- Distance, perspective, and time apart are all important. All the stages involved in creating, honing, and resolving a piece can leave us enmeshed…too close to the work to maintain useful objectivity and purpose. If the piece is not resolving and we begin to dislike what we see, it can become absolutely essential to know when to: get up and stand across the room to look at the piece from a distance off and on, turn it upside down and/or sideways to work with it from those angles, and to put it away and take some time away from it — in order to come back a day, week, month, or a year later — to see it with fresh eyes that are more able to appreciate it, know what it needs, or…that it is done, and it is great.
- Pay attention to both positive and negative space. It is not enough for us to observe, notice and draw the object or being in front of us. We must see what isn’t there, energy, and the empty space around that object and being as well. Until we recognize negative space and how it rests and moves around objects and beings, something will be missing from our work. This practice facilitates a more disciplined and objective process for still life drawings and paintings. It is also important to move back and forth and up and down throughout the process, rather than focusing on one small area at a time.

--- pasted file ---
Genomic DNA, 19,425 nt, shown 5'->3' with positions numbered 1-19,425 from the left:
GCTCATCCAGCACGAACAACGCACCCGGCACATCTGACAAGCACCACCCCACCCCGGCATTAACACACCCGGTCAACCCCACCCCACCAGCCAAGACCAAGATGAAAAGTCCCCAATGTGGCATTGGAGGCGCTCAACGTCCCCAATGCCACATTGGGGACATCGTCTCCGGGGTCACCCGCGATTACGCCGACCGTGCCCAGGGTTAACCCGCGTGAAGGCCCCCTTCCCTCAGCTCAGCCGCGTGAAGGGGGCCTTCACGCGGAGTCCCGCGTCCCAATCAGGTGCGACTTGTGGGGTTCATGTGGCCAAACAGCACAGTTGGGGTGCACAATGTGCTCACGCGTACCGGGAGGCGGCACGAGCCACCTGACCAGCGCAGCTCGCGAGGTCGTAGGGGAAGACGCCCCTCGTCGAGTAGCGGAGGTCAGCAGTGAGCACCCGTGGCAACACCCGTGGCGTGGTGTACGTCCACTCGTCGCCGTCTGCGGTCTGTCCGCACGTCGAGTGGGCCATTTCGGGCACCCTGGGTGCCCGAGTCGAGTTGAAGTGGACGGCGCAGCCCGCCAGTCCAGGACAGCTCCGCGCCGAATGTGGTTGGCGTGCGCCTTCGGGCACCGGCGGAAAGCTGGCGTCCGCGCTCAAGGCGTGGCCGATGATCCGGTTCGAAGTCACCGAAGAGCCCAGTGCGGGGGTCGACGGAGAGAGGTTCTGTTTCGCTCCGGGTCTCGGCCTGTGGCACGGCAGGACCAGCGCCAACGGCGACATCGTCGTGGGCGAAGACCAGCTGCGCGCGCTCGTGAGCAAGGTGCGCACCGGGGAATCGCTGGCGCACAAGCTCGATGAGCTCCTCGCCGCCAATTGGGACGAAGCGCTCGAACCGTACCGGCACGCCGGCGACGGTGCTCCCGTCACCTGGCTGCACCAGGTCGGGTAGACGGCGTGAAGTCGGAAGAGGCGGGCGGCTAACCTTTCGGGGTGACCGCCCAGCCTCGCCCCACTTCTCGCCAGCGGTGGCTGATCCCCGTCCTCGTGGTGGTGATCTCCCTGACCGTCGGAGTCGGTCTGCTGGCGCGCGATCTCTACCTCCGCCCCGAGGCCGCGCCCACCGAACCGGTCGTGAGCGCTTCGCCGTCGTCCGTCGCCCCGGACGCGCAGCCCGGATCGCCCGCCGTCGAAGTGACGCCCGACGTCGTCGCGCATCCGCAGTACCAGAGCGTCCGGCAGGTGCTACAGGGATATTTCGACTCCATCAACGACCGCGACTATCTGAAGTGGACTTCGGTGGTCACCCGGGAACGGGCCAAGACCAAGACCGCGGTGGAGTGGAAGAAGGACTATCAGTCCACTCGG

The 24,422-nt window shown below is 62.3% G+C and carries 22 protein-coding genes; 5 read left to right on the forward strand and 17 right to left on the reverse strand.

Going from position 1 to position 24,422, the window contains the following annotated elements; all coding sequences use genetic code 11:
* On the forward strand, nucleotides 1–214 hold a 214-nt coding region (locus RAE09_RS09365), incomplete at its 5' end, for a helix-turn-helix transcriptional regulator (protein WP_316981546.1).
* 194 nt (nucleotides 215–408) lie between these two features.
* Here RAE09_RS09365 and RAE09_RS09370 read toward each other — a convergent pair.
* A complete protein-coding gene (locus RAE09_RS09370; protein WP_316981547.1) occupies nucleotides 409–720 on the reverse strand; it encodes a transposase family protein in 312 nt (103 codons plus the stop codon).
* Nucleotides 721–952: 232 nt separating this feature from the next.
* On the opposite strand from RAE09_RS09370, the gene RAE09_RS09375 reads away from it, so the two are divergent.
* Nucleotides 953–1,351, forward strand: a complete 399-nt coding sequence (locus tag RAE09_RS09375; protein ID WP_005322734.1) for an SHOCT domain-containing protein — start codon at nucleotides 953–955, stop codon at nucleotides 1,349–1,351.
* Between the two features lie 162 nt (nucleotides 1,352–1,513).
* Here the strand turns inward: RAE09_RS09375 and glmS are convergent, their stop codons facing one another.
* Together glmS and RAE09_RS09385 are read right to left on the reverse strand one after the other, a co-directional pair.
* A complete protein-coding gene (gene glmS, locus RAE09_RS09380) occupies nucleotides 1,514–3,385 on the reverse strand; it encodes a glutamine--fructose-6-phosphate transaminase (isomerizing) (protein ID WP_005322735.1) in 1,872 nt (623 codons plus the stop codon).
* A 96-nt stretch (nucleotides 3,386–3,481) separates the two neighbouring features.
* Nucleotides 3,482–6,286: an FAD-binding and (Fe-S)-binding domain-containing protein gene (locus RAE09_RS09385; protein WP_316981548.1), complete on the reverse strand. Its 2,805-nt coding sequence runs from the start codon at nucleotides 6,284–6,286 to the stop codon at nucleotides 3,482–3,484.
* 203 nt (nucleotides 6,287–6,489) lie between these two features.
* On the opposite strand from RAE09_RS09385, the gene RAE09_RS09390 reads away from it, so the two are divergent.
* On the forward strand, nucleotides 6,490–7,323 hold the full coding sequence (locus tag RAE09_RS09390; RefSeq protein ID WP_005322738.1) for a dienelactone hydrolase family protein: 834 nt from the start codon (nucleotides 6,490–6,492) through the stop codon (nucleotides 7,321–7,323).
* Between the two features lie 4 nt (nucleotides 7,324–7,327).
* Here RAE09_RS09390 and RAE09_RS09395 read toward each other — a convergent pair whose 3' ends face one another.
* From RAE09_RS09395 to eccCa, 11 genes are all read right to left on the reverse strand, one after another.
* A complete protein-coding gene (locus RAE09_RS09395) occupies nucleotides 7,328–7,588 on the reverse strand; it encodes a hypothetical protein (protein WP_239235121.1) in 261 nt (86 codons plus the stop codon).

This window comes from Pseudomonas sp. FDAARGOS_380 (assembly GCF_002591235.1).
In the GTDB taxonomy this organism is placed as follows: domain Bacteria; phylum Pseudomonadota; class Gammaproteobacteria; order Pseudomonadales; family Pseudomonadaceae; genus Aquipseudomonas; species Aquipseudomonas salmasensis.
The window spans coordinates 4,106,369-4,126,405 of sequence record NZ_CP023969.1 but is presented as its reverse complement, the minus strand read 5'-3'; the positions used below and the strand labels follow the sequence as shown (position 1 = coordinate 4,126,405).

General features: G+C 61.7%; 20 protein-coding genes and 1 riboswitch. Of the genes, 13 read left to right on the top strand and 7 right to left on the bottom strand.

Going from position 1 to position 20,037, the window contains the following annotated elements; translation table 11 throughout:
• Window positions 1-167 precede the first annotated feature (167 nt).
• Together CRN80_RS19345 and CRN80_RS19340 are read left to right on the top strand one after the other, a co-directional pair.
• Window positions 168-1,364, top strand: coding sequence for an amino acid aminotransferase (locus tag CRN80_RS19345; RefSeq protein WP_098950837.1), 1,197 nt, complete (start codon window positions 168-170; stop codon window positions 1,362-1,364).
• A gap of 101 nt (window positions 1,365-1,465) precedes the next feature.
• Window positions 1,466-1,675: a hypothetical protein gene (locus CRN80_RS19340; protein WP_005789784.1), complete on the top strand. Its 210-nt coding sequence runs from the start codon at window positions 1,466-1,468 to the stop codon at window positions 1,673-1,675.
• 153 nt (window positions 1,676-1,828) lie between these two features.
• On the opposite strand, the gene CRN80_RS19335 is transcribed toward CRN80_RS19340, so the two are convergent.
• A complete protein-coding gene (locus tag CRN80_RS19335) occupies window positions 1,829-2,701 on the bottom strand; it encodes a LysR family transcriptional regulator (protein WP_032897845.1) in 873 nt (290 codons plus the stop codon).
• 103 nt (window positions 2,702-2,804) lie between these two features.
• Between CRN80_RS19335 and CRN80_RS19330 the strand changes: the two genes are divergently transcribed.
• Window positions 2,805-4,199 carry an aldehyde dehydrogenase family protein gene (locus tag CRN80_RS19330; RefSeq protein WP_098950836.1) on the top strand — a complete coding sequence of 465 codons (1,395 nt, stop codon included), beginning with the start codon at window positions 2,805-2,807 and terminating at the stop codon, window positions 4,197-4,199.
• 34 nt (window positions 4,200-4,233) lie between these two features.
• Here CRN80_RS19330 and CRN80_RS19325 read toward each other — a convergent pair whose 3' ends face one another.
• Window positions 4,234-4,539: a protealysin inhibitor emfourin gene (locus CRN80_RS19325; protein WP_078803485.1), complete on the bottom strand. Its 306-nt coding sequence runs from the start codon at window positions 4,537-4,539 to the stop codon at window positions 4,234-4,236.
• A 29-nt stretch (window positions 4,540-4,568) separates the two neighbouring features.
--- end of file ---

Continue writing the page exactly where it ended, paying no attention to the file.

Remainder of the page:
- Seek balance in completing tasks and challenges. We may give ourselves a challenge, and work so hard on accomplishing it, that what should be easy and straightforward becomes neglected — of poor quality or effort. Spread the effort and quality to every layer and task. Even if one part is daunting, don’t let it take importance away from the rest of the work. Hold every part of the work as valid and important.
- Art is necessary. An artist doesn’t create art in order to sell it. Earning money for art is payment for the result and quality. This is not the motivation for the act and practice of art. Artists create art because they must create art. The artists I most respect are the ones who go about their lives, always creating, with or without opportunities for public attention and sales. Selling and displaying art in galleries is not the point of creating. For us, art is necessary — an innate part of self and being — that takes many forms. Art is also necessary for the non-artist: it is therapeutic, enriching, informative, healing, supportive, challenging, and elicits various emotions and new thoughts.